Around the State- Central- July 2001
Central Florida is feeling the effects of a slowdown in the boating industry.
By Ken Ibold
Boat makers are running into choppy waters this spring -- a time when sales are normally brisk -- and the effects are being felt in central Florida. Sales of small boats were off 10% to 30% nationally during the past six months. Sharing the blame for the decline are higher fuel costs, sagging consumer confidence and tighter credit.
"The boating industry definitely goes through cycles," says Byron Capo, spokesman for Orlando-based Regal Marine Industries. "We are a leading indicator, because even small boats are a luxury item. But this is kind of the opposite of what we normally see because of the time of year."
While cutbacks have been few for Regal, which employs 650, the company recently shelved plans to expand a 300,000-sq.-ft. manufacturing plant in Orlando. Instead, the company bought a 123,000-sq.-ft. plant in Valdosta, Ga., from Sea Ray.
Boston Whaler, with 412 employees in central Florida, is responding with a production slowdown at its plant in Edgewater, while Sea Ray laid off 500 production workers in four states, including employees at plants in Edgewater, Merritt Island and Palm Coast.
The production slowdown and layoffs were part of a series of "prudent" measures designed to cut costs, says Dan Kubera, spokesman for Brunswick Corp., which owns Whaler and Sea Ray. The company is also working on product mix, inventory control, manufacturing processes and supply chain management, Kubera says.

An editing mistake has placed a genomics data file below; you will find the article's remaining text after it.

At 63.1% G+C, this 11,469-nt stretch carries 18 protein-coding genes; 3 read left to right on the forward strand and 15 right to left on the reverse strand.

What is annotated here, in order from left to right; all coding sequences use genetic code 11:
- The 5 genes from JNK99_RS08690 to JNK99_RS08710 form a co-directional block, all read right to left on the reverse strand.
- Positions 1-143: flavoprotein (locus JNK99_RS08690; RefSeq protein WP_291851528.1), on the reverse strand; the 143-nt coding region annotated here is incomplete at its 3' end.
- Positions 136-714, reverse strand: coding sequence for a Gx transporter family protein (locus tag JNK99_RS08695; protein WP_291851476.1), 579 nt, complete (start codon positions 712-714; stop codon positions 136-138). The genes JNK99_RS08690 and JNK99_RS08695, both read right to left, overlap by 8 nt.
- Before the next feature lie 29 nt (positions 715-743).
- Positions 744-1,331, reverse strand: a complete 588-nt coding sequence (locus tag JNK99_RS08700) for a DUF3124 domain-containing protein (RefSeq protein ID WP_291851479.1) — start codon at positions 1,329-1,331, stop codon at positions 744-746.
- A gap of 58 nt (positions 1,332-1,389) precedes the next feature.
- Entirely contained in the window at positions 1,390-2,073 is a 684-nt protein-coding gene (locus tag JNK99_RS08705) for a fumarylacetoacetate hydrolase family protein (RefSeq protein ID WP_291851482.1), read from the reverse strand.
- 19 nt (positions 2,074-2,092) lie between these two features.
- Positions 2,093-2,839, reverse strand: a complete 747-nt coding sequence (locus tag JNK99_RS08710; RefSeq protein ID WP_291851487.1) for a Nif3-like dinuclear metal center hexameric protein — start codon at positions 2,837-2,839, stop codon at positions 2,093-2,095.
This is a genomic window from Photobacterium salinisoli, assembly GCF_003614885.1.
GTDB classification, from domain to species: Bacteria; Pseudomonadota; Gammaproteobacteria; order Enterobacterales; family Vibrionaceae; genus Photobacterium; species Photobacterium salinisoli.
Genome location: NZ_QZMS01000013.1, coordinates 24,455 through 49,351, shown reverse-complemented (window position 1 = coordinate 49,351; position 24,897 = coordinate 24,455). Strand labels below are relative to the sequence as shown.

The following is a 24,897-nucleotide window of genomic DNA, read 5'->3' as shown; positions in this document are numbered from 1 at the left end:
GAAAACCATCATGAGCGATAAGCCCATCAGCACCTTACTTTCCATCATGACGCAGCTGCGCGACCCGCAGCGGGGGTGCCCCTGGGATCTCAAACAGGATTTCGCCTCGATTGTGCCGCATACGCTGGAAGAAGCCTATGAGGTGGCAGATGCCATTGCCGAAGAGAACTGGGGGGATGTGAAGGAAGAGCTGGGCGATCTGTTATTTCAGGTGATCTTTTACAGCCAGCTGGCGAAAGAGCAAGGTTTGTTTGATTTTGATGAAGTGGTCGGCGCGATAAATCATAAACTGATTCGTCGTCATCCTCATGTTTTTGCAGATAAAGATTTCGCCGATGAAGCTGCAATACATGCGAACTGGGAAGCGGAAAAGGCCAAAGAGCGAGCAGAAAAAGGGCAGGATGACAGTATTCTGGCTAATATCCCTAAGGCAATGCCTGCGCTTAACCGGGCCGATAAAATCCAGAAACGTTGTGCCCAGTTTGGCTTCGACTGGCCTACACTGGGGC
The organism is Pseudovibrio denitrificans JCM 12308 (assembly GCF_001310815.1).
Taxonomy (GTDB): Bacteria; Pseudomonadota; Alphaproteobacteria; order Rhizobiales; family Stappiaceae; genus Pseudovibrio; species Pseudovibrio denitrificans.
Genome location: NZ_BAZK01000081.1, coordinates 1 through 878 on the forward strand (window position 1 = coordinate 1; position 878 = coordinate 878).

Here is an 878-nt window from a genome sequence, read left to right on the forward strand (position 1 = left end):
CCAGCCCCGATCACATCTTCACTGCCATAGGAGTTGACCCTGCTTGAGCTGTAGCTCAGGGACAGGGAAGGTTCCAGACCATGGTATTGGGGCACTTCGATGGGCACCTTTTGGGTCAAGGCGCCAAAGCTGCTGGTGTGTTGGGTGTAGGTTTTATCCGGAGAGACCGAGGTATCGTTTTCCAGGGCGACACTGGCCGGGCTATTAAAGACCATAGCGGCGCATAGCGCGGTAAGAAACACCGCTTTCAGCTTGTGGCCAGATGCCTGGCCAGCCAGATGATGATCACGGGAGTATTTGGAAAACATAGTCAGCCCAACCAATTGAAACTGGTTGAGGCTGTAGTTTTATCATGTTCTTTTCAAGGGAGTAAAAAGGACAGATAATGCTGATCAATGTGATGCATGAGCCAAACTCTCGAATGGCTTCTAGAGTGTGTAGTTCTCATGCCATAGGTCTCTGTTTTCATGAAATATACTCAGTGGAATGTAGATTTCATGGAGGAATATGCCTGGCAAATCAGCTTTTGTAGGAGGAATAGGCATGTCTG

Meanwhile, Orlando-based Correct Craft is mum on what the slowdown might mean for its plans to move from the 10-acre south Orlando site that has been its home for 76 years to 137 acres in east Orange County.
The good news, though, is that the hard times don't stop the companies' need to innovate. Brunswick is diverting part of the cost savings it achieved through its belt-tightening into research and development. While some of that research will be into ways of reducing costs through smarter manufacturing, it will also include improving existing models and working on new designs.
Regal is also planning to introduce five new designs for the 2002 model year, with much of the focus on big express cruisers and sedan bridge motor yachts. Correct Craft is also exploring the possibility of offering boats larger than its traditional Nautique line of ski boats.
In the News
Apopka -- Sawtek Inc. is being acquired by TriQuint Semiconductor Inc. in a stock swap deal worth about $1.3 billion. Sawtek will become a subsidiary and will continue to sell its products under its name.
Cape Canaveral -- Want to pick the brains of astronauts while picking at your vegetables? The Kennedy Space Center Visitor Complex is betting you will. It is debuting its "Dine with an Astronaut" program, every Wednesday for lunch at 1 p.m. and every Friday at 5 p.m. for dinner at the complex through next month. Prices start at $29.95 for adults and $19.95 for children ages 3-11. Tickets are available online at www.kennedyspacecenter.com.
Lake Mary -- Attorneys.com, publisher of directories for the legal profession, is launching a toll-free telephone service providing consumers with referrals to lawyers. The service, 1-800-attorney, was due to be launched in June after the company got $4 million in fees from law firms interested in being listed.
Dynamic Healthcare Technologies cut about half of its Lake Mary headquarters workforce. The company employed 171, half in Lake Mary and half in Waltham, Mass. The cuts reportedly affect about 40 to 50 of the headquarters staff, but the company refused to give any specifics other than to say some jobs had been eliminated.